8 Star Brick HouseHome >> Sustainability » 8 Star Brick House
A house with an 8-star home energy rating might be well equipped to save on energy consumption. But success relies on another important ingredient - the people who live there.
This house has a floorplan that's designed to maximise the sun's energy throughout the year, windows that are strategically positioned to capture cool breezes in summer and banish them during winter, and a ventilated roof cavity so that hot air can escape. The tiled living room floor stores and radiates warmth when it's cold, brick has been used externally thanks to its superior thermal mass, and water is heated by a solar-powered system. Just a handful of the environmentally-conscious design decisions and inclusions that were made in the planning and construction of this home, the aim was to reduce the need for artificial heating while at the same time significantly cutting the home's operating costs. And it worked, with the house being awarded an 8-star rating under the Building Energy Rating Scheme (BERS).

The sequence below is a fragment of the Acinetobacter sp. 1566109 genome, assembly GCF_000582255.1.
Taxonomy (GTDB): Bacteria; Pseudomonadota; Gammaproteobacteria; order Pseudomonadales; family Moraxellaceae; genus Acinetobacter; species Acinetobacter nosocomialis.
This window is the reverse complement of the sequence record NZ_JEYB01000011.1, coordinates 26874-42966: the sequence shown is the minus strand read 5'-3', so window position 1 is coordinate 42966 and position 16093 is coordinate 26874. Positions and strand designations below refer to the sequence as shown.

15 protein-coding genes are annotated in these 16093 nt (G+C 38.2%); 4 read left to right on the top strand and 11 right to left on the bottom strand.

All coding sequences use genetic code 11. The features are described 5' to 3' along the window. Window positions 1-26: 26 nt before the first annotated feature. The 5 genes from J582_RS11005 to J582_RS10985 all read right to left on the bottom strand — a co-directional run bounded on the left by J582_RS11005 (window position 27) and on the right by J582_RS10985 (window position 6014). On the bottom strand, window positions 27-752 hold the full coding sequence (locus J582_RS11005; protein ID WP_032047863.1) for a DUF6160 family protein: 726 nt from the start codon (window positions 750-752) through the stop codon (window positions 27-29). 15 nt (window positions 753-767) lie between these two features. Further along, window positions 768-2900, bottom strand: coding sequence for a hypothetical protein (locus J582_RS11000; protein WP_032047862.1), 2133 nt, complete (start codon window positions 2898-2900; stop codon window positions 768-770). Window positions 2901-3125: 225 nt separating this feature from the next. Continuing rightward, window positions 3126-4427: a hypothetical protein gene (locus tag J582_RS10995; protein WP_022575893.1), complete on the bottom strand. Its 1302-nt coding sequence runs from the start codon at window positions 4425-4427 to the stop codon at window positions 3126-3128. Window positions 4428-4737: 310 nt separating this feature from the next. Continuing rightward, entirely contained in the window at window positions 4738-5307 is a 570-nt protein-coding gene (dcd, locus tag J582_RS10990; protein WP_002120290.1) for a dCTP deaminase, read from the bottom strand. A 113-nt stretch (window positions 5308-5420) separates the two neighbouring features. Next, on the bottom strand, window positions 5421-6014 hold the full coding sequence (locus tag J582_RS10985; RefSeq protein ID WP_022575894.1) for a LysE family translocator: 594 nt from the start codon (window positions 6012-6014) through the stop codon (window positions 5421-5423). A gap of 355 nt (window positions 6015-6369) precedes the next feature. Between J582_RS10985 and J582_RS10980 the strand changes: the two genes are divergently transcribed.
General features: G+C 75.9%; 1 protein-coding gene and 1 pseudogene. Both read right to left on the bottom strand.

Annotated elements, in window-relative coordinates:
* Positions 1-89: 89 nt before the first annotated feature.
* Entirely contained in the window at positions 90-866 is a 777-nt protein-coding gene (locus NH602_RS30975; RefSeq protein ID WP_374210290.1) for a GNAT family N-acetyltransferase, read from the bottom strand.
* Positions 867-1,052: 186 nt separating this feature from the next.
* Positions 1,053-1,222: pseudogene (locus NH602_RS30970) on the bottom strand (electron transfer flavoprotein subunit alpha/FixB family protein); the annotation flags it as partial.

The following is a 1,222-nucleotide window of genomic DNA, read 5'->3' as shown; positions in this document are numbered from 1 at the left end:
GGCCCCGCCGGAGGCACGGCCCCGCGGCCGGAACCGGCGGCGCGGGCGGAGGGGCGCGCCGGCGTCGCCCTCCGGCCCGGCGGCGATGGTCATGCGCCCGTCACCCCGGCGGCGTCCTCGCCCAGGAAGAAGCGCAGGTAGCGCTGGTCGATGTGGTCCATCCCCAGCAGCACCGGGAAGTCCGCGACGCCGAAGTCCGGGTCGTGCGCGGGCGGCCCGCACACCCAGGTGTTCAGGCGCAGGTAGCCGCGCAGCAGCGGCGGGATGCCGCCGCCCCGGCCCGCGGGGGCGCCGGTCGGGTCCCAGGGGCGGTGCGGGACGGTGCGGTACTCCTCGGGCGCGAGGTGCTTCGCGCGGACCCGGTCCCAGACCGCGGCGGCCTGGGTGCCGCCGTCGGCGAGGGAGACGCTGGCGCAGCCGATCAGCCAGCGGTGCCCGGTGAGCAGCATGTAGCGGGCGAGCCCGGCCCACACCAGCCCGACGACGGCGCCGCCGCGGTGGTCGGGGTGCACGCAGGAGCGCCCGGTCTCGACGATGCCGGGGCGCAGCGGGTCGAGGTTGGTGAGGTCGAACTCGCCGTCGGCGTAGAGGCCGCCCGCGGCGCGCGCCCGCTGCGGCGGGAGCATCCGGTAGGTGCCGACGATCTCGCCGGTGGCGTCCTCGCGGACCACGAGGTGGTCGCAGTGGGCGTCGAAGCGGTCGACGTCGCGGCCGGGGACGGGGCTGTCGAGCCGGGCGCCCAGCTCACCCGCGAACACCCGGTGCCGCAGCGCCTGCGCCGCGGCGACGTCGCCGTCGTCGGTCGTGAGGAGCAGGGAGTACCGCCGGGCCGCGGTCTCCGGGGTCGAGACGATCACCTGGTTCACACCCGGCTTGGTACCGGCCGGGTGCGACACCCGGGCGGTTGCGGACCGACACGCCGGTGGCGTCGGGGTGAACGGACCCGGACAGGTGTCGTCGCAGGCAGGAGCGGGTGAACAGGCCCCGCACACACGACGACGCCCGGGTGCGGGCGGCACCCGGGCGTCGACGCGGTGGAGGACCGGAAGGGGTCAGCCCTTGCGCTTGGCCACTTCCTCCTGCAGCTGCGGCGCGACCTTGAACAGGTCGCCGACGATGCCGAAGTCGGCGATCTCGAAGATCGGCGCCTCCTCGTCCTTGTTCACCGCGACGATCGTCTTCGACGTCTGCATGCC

Daniel Smee is one half of the brains behind Perth-based sustainable home building company Jade Projects. He lives with his family in a slightly larger version of this Jade 808 insulated double brick house, and that means he can comment not only on the theory of living in a home designed to be energy efficient, but also the realities.
Even with windows that are appropriately shaded to ward off summer sun but allow the winter variety to heat up the thermal mass, and cross-flow ventilation to maximise the cooling of the home during summer, his family still has to do its bit.
"Passive Solar Homes don't perform as well as they should unless the occupants have a good understanding of how they work and operate them appropriately as a result. It's just a matter of keeping blinds closed during the day and opening doors and windows at night to vent the building during summer, and doing the opposite in winter, but you still have to make
the effort to do it."
To help his family stay true to the task, Smee has employed a little help. "We have an internal and external temperature gauge so we can fine tune exactly when we open the house up to let the hot air out and the cool air in. But in fact, the house will stay cool for a week in hot weather if it's shut up." There is also a four-minute timer in the shower and power points have been positioned in slightly higher positions, so that they're easily accessible. "So we always turn everything off at the power point now, something which can be ignored if sockets are too hard to reach."
The home's passive solar design and double brick construction has done away with the need for air conditioning and artificial heating. Which just proves what can be achieved when a well-designed home and well-trained, conscientious inhabitants work together.